Expired CME Article

Minorities, the Poor, and Survivors of Abuse: HIV-Infected Patients in the US Deep South

Authors: Brian Wells Pence, PhD, MPH, Susan Reif, PhD, Kathryn Whetten, PhD, MPH, Jane Leserman, PhD, Dalene Stangl, PhD, Marvin Swartz, MD, Nathan Thielman, MD, MPH, Michael J. Mugavero, MD, MHSc

Abstract

Background: The HIV/AIDS epidemic in the U.S. South is undergoing a marked shift toward a greater proportion of new HIV/AIDS cases in women, African-Americans, and through heterosexual transmission.


Methods: Using consecutive sampling, 611 participants were interviewed from eight Infectious Diseases clinics in five southeastern states in 2001 to 2002.


Results: Sixty four percent of participants were African-American, 31% were female, and 43% acquired HIV through heterosexual sex; 25% had private health insurance. Eighty-one percent were on antiretroviral therapy, and 46% had HIV RNA viral loads (VL) <400. Women and racial/ethnic minorities were less likely to be on antiretrovirals and to have VL <400. Probable psychiatric disorders (54%) and history of childhood sexual (30%) and physical abuse (21%) were common.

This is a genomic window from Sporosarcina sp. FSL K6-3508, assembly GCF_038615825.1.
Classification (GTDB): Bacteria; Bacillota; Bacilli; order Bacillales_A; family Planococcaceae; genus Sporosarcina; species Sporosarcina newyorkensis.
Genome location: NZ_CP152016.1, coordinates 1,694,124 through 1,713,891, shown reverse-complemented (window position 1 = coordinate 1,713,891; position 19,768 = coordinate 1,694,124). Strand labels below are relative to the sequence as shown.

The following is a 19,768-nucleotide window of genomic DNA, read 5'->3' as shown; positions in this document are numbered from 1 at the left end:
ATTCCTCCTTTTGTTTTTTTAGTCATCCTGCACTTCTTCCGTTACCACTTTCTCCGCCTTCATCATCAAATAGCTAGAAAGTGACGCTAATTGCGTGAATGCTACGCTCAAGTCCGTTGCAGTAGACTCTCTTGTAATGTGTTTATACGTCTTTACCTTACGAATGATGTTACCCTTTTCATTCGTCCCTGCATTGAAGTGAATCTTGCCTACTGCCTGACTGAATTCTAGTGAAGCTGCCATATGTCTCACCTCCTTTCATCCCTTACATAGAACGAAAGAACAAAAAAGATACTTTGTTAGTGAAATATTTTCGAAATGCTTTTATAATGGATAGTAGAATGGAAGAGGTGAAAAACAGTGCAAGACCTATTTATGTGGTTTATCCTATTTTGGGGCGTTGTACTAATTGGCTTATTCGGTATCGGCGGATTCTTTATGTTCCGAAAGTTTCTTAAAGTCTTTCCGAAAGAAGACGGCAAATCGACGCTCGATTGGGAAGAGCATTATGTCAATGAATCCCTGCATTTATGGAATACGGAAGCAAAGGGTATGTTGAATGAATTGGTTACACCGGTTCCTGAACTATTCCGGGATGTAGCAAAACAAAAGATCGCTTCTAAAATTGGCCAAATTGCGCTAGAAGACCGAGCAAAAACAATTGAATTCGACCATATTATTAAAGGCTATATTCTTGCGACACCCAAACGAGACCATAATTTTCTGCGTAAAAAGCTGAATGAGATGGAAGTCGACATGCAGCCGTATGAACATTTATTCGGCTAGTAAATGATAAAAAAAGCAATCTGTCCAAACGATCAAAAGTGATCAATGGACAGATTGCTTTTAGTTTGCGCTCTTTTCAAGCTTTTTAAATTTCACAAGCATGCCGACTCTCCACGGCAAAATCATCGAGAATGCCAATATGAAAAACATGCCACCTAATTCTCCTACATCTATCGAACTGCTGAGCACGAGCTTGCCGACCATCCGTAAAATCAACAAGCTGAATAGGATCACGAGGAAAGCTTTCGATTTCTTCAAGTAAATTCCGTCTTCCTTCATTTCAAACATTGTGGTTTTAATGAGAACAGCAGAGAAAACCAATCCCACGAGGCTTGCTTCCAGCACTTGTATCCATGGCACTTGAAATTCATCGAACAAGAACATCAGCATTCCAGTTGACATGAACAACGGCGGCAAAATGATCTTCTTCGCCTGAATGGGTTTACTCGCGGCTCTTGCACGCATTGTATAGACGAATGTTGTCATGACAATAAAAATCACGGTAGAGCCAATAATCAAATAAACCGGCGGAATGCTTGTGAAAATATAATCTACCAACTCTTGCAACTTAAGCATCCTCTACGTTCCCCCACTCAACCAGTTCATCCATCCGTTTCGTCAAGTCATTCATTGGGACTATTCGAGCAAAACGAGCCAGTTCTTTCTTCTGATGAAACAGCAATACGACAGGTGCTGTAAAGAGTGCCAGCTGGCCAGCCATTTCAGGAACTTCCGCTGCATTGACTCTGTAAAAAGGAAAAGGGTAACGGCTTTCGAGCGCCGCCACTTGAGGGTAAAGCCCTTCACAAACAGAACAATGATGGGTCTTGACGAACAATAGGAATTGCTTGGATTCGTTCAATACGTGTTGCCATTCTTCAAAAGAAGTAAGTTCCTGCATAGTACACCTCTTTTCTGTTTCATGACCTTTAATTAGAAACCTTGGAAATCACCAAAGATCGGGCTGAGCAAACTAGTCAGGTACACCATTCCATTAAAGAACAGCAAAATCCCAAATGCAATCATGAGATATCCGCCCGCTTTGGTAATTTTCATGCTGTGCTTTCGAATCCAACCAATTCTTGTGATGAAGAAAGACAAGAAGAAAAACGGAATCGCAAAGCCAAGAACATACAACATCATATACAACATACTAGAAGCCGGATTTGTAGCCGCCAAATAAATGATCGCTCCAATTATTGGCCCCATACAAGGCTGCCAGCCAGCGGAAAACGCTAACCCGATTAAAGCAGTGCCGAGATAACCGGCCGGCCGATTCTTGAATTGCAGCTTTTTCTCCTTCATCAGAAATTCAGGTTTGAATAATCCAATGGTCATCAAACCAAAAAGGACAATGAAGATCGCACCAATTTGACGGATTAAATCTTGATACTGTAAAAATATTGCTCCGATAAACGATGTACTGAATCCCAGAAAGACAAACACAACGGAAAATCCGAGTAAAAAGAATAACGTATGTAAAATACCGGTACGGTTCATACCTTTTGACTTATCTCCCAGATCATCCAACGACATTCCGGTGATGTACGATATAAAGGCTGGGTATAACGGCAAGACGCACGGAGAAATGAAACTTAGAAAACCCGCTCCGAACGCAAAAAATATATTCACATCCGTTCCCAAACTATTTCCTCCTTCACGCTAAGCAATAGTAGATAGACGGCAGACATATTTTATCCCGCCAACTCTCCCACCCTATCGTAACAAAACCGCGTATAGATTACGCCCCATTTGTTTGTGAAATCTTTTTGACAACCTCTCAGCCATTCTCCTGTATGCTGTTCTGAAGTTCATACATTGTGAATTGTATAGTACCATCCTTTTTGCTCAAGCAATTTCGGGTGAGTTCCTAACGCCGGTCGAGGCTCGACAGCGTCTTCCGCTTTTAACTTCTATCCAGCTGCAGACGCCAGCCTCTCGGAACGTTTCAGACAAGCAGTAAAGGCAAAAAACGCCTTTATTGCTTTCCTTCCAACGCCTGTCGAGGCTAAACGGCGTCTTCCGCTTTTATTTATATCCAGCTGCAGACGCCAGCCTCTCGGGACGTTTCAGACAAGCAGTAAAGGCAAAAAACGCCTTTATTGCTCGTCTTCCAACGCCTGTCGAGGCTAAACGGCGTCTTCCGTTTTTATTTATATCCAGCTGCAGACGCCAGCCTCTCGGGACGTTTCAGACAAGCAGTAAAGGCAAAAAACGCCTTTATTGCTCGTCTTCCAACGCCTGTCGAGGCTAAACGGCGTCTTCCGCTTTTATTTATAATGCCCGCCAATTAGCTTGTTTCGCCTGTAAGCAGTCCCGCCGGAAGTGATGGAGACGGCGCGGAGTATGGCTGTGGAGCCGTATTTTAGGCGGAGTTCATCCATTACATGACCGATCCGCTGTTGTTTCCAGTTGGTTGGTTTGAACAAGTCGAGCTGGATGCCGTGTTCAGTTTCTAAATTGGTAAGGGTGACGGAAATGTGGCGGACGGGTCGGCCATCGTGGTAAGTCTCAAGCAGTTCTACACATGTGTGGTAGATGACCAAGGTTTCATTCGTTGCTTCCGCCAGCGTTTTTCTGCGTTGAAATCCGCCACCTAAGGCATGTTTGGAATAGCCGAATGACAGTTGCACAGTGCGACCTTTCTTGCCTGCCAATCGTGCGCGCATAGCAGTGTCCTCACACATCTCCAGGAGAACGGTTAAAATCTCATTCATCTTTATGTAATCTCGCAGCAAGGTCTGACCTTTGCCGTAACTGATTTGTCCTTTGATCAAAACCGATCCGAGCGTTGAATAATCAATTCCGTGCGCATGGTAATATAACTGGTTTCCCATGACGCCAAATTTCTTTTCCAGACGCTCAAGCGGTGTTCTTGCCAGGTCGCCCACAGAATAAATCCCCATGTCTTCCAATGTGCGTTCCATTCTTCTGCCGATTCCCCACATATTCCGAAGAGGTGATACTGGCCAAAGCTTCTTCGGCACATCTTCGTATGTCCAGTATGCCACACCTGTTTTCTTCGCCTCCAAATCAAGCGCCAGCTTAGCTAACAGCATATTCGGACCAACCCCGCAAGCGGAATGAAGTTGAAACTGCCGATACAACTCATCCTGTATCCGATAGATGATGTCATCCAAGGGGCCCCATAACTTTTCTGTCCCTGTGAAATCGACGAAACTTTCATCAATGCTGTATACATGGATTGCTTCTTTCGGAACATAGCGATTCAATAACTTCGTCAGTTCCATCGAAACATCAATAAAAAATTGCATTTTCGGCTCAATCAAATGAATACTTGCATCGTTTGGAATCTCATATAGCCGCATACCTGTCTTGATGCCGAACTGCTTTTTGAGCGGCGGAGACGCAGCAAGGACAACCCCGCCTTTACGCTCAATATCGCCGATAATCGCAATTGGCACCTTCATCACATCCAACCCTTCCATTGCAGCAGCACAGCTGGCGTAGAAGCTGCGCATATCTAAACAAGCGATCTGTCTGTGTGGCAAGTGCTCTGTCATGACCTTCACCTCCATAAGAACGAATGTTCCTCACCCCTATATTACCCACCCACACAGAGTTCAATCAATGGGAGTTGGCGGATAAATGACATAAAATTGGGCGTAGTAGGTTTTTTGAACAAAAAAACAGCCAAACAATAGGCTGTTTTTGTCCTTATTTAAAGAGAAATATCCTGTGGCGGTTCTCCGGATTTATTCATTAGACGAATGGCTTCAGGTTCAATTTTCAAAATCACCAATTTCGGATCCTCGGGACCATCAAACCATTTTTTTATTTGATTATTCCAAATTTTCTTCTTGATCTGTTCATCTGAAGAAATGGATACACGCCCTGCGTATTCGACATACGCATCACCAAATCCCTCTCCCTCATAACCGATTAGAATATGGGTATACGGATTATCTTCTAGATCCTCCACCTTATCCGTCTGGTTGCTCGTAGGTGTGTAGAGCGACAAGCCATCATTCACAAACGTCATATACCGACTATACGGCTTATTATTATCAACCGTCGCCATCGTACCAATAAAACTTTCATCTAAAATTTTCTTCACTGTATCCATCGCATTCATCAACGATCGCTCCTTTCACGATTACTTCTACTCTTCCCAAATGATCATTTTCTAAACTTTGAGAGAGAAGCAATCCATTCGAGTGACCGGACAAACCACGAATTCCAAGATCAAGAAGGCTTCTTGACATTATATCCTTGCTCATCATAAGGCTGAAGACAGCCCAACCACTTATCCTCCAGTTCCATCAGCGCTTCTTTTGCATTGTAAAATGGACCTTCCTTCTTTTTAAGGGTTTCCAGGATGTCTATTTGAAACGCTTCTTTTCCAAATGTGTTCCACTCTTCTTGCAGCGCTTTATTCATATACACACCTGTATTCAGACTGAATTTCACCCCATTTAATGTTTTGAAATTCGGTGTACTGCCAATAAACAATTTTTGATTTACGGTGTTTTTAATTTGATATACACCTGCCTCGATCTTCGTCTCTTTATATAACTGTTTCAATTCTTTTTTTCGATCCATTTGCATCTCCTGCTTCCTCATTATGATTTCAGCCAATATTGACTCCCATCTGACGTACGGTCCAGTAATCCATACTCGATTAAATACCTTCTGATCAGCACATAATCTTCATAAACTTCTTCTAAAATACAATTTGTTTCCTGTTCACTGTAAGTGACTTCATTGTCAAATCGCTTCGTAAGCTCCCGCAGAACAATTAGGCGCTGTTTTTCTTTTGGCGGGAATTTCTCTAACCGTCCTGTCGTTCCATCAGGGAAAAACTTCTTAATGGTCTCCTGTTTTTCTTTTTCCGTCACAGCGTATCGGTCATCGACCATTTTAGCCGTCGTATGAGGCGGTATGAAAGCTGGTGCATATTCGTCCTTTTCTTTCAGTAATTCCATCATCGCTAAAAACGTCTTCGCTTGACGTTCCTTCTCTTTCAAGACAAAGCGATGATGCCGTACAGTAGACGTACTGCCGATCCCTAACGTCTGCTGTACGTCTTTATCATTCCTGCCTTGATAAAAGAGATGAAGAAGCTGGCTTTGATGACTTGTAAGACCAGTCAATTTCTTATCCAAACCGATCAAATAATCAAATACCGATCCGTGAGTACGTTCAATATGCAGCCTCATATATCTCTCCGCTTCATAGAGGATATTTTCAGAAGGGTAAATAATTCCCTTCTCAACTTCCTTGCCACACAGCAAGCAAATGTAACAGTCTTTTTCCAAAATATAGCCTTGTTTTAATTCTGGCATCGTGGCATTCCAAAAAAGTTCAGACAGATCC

Conclusions: Prevention and care systems need to address the HIV epidemic’s shift into poor, minority, and female populations. High levels of trauma and probable psychiatric disorders indicate a need to assess for and address these conditions in HIV clinical care.


Key Points


* HIV, both nationally and particularly in the US South, is increasingly affecting minorities, women, the poor, and those living in rural areas, and is increasingly transmitted through heterosexual intercourse.


* Mental illness, substance use, and history of psychosocial trauma are common comorbidities of HIV-infected patients: three out of four patients meet criteria for at least one of the three, with overlap common.


* These psychiatric comorbidities have been linked to worse clinical outcomes for HIV-positive individuals, suggesting that significant clinical benefit could be achieved by routinely integrating mental health assessment and related services into HIV clinical care.

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